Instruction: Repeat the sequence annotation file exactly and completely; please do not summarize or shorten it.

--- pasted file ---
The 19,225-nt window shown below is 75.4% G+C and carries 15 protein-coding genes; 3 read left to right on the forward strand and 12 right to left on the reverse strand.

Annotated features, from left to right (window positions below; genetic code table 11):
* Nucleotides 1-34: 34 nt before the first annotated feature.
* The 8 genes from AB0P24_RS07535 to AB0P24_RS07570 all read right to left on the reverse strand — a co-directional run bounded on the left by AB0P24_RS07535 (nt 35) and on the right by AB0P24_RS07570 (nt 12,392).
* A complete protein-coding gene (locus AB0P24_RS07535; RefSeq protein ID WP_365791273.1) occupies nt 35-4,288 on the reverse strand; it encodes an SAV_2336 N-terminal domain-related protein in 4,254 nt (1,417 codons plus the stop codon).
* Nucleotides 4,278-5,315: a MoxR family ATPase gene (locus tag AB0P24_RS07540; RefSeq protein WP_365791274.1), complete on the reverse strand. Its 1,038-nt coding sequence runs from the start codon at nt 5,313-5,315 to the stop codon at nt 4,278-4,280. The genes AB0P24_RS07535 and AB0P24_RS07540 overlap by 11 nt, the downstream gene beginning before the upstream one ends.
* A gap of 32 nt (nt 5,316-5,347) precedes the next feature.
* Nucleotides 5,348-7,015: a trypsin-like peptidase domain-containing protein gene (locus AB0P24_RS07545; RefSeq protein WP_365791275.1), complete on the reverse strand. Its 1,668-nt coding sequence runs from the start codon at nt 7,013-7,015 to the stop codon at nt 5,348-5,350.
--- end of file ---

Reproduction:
The 19,225-nt window shown below is 75.4% G+C and carries 15 protein-coding genes; 3 read left to right on the forward strand and 12 right to left on the reverse strand.

Annotated features, from left to right (window positions below; genetic code table 11):
* Nucleotides 1-34: 34 nt before the first annotated feature.
* The 8 genes from AB0P24_RS07535 to AB0P24_RS07570 all read right to left on the reverse strand — a co-directional run bounded on the left by AB0P24_RS07535 (nt 35) and on the right by AB0P24_RS07570 (nt 12,392).
* A complete protein-coding gene (locus AB0P24_RS07535; RefSeq protein ID WP_365791273.1) occupies nt 35-4,288 on the reverse strand; it encodes an SAV_2336 N-terminal domain-related protein in 4,254 nt (1,417 codons plus the stop codon).
* Nucleotides 4,278-5,315: a MoxR family ATPase gene (locus tag AB0P24_RS07540; RefSeq protein WP_365791274.1), complete on the reverse strand. Its 1,038-nt coding sequence runs from the start codon at nt 5,313-5,315 to the stop codon at nt 4,278-4,280. The genes AB0P24_RS07535 and AB0P24_RS07540 overlap by 11 nt, the downstream gene beginning before the upstream one ends.
* A gap of 32 nt (nt 5,316-5,347) precedes the next feature.
* Nucleotides 5,348-7,015: a trypsin-like peptidase domain-containing protein gene (locus AB0P24_RS07545; RefSeq protein WP_365791275.1), complete on the reverse strand. Its 1,668-nt coding sequence runs from the start codon at nt 7,013-7,015 to the stop codon at nt 5,348-5,350.